Alternatives to Vegan Cheese

For those of a vegan mindset i’ve discovered 3 alternatives to processed “vegan cheese” that warrant a serious look. Bearing in mind that directly switching from dairy cheese to one or more of these alternatives won’t fire all the same neurons in one’s brain.
Richness and velvety smooth texture are possible. Subtle, cultured notes too. The convenience of having a dense block of nutritious protein ready whenever you want, maturing and improving whilst you idle, totally do-able. And if you’re vegan already, chances are your taste buds are ready to embrace the new, without needing to compare it to dairy.
Some indigenous non-cheeses.

  • Tofu no misozuke.
  • Kishk / Keckek el Fouqara.
  • Cultured nut cheese

Tofu no misozuke
A creamy, luscious, indescribable joy for all vegans, omnivores and non-labellers. A lip smacking sensual delight.

The good people at Rau Om have developed a recipe, based on a single encounter with tofu no misozuke whilst travelling in Japan, and what’s more they have been good enough to share it on their website. I have had the best results by following the recipe. It’s difficult for me, I like to adapt as I go, but this requires trust. They’ve done the frustrating recipe development so we don’t have to. And for all that it’s actually a very simple recipe, with only 5 ingredients: tofu, miso, sugar, sake (although vodka fills the same function and works well), and time.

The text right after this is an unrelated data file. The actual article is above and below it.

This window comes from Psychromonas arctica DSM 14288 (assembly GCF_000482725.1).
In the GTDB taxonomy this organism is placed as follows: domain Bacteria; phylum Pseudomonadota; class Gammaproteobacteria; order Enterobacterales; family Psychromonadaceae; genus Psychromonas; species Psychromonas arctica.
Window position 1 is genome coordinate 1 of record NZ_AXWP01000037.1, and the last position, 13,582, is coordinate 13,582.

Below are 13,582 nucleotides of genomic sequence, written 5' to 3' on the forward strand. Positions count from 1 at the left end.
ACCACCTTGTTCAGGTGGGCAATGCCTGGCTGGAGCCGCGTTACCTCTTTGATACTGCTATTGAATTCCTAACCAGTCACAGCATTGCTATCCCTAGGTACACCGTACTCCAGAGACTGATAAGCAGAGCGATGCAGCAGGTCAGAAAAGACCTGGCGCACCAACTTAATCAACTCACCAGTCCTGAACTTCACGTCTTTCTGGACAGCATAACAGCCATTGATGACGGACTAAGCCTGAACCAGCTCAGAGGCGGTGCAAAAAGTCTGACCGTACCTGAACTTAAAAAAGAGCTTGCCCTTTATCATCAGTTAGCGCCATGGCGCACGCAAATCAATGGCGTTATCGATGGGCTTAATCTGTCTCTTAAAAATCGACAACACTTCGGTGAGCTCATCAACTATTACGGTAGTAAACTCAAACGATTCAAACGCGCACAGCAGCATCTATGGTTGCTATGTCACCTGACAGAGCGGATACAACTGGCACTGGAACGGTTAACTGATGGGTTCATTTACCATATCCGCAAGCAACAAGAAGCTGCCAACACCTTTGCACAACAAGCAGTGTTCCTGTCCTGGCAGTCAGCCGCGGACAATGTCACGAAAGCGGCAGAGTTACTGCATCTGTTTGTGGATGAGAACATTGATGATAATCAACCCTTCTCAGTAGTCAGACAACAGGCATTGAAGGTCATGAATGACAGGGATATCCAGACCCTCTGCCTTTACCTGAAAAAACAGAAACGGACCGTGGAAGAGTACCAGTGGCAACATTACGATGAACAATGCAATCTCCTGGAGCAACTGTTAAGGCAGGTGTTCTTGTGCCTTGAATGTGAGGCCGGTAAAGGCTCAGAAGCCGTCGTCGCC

http://www.rauom.com/2011/05/24/tofu-misozuke-recipe/#more-1583
The key to the texture are the enzymes in the miso, breaking long protein chains down into flavourful and rich, unctuous oohs and aaahs…but now we’ve got to wait 2 months for the next batch!IMG_0129 

Kishk
Cooked grain, mixed with salt and a starter culture, then kneaded every day for around 7-10 days, then stored or eaten. I’ve used various grains and cultures. My best batch so far was millet and coconut kefir (made with a water kefir starter). It was tangy, fizzy and absolutely delicious.
It can also be stored in olive oil, which worked well, but i’m not sure it’s necessary if you’re going to eat it quickly.
On the kefir front I’ve dried some water and milk grains to take with me on my travels, to share with folks. I’ve read that they re-hydrate really well, and aren’t too affected by the process. I’ll give that a practise run before I go. Here’s a good link with more info. http://tarantinofoodvice.wordpress.com/2010/04/19/cheese-or-grain-its-kishk/
Cultured nut cheese
Very simply, soak cashew nuts (for example), grind or blend in some way till smooth, then culture, again with kefir, buttermilk or sauerkraut juice. Miso is a great addition. Taste it when thoroughly mixed and add more salt if you like. You don’t want to add too much liquid. Then culture it somewhere warm, and leave it somewhere cool when it’s reached your personal level of readiness.
I use a suribachi, a Japanese mortar with grooves that seem to grind better than a Western pestle and mortar. I’ve also a tried a brazil/cashew/miso cheese, very nice! I’d like to try adding sesame/tahini. As i’m not vegan I might try adding kefir butter to it, for richness and tang.
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